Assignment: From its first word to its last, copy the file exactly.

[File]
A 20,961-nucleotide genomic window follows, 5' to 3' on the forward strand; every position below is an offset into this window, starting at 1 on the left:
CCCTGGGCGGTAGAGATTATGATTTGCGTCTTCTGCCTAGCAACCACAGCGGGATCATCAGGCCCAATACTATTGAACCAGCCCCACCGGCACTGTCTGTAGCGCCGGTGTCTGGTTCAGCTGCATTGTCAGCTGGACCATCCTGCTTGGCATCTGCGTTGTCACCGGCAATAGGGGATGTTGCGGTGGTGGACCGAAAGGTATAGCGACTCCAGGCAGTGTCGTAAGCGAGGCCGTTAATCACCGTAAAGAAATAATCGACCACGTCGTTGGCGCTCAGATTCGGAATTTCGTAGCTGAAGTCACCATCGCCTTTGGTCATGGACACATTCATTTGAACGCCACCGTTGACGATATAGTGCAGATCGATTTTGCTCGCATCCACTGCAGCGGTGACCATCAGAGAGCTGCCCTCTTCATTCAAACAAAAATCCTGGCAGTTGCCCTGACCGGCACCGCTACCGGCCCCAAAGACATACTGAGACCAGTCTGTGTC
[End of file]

A 20,961-nucleotide genomic window follows, 5' to 3' on the forward strand; every position below is an offset into this window, starting at 1 on the left:
CCCTGGGCGGTAGAGATTATGATTTGCGTCTTCTGCCTAGCAACCACAGCGGGATCATCAGGCCCAATACTATTGAACCAGCCCCACCGGCACTGTCTGTAGCGCCGGTGTCTGGTTCAGCTGCATTGTCAGCTGGACCATCCTGCTTGGCATCTGCGTTGTCACCGGCAATAGGGGATGTTGCGGTGGTGGACCGAAAGGTATAGCGACTCCAGGCAGTGTCGTAAGCGAGGCCGTTAATCACCGTAAAGAAATAATCGACCACGTCGTTGGCGCTCAGATTCGGAATTTCGTAGCTGAAGTCACCATCGCCTTTGGTCATGGACACATTCATTTGAACGCCACCGTTGACGATATAGTGCAGATCGATTTTGCTCGCATCCACTGCAGCGGTGACCATCAGAGAGCTGCCCTCTTCATTCAAACAAAAATCCTGGCAGTTGCCCTGACCGGCACCGCTACCGGCCCCAAAGACATACTGAGACCAGTCTGTGTC